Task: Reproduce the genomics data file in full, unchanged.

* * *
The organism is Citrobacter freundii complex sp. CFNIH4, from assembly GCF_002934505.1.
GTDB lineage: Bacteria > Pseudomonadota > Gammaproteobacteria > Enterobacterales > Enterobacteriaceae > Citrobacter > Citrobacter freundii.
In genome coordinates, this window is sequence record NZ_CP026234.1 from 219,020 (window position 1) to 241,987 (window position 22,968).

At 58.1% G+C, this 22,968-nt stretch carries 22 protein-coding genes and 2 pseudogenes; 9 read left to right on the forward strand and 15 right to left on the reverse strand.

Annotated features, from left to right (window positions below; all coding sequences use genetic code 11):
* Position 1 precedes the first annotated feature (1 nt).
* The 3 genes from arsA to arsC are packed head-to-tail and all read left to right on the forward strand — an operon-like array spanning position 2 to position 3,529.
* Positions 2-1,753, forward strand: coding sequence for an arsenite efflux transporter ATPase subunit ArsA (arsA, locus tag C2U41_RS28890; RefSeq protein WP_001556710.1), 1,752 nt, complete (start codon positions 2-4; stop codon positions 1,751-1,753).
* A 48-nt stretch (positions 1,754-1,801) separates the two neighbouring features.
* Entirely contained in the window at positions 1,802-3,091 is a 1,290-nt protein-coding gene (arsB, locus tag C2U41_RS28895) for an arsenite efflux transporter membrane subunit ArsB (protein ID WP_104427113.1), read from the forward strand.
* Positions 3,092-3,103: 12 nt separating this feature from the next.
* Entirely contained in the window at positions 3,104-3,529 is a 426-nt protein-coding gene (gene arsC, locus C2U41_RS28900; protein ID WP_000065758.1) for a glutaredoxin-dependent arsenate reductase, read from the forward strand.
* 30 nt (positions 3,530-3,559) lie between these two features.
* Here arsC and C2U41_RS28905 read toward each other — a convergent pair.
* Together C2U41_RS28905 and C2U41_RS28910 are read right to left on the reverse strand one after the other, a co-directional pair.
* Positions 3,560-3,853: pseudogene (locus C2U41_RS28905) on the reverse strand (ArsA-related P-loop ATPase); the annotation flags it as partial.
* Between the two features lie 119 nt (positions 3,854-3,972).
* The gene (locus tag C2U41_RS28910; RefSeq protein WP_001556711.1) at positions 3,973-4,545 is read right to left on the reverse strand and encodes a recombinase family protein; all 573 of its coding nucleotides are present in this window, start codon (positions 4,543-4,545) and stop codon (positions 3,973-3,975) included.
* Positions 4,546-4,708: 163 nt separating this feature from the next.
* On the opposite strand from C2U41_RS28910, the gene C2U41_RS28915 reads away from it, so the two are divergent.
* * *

The organism is Citrobacter freundii complex sp. CFNIH4, from assembly GCF_002934505.1.
GTDB lineage: Bacteria > Pseudomonadota > Gammaproteobacteria > Enterobacterales > Enterobacteriaceae > Citrobacter > Citrobacter freundii.
In genome coordinates, this window is sequence record NZ_CP026234.1 from 219,020 (window position 1) to 241,987 (window position 22,968).

At 58.1% G+C, this 22,968-nt stretch carries 22 protein-coding genes and 2 pseudogenes; 9 read left to right on the forward strand and 15 right to left on the reverse strand.

Annotated features, from left to right (window positions below; all coding sequences use genetic code 11):
* Position 1 precedes the first annotated feature (1 nt).
* The 3 genes from arsA to arsC are packed head-to-tail and all read left to right on the forward strand — an operon-like array spanning position 2 to position 3,529.
* Positions 2-1,753, forward strand: coding sequence for an arsenite efflux transporter ATPase subunit ArsA (arsA, locus tag C2U41_RS28890; RefSeq protein WP_001556710.1), 1,752 nt, complete (start codon positions 2-4; stop codon positions 1,751-1,753).
* A 48-nt stretch (positions 1,754-1,801) separates the two neighbouring features.
* Entirely contained in the window at positions 1,802-3,091 is a 1,290-nt protein-coding gene (arsB, locus tag C2U41_RS28895) for an arsenite efflux transporter membrane subunit ArsB (protein ID WP_104427113.1), read from the forward strand.
* Positions 3,092-3,103: 12 nt separating this feature from the next.
* Entirely contained in the window at positions 3,104-3,529 is a 426-nt protein-coding gene (gene arsC, locus C2U41_RS28900; protein ID WP_000065758.1) for a glutaredoxin-dependent arsenate reductase, read from the forward strand.
* 30 nt (positions 3,530-3,559) lie between these two features.
* Here arsC and C2U41_RS28905 read toward each other — a convergent pair.
* Together C2U41_RS28905 and C2U41_RS28910 are read right to left on the reverse strand one after the other, a co-directional pair.
* Positions 3,560-3,853: pseudogene (locus C2U41_RS28905) on the reverse strand (ArsA-related P-loop ATPase); the annotation flags it as partial.
* Between the two features lie 119 nt (positions 3,854-3,972).
* The gene (locus tag C2U41_RS28910; RefSeq protein WP_001556711.1) at positions 3,973-4,545 is read right to left on the reverse strand and encodes a recombinase family protein; all 573 of its coding nucleotides are present in this window, start codon (positions 4,543-4,545) and stop codon (positions 3,973-3,975) included.
* Positions 4,546-4,708: 163 nt separating this feature from the next.
* On the opposite strand from C2U41_RS28910, the gene C2U41_RS28915 reads away from it, so the two are divergent.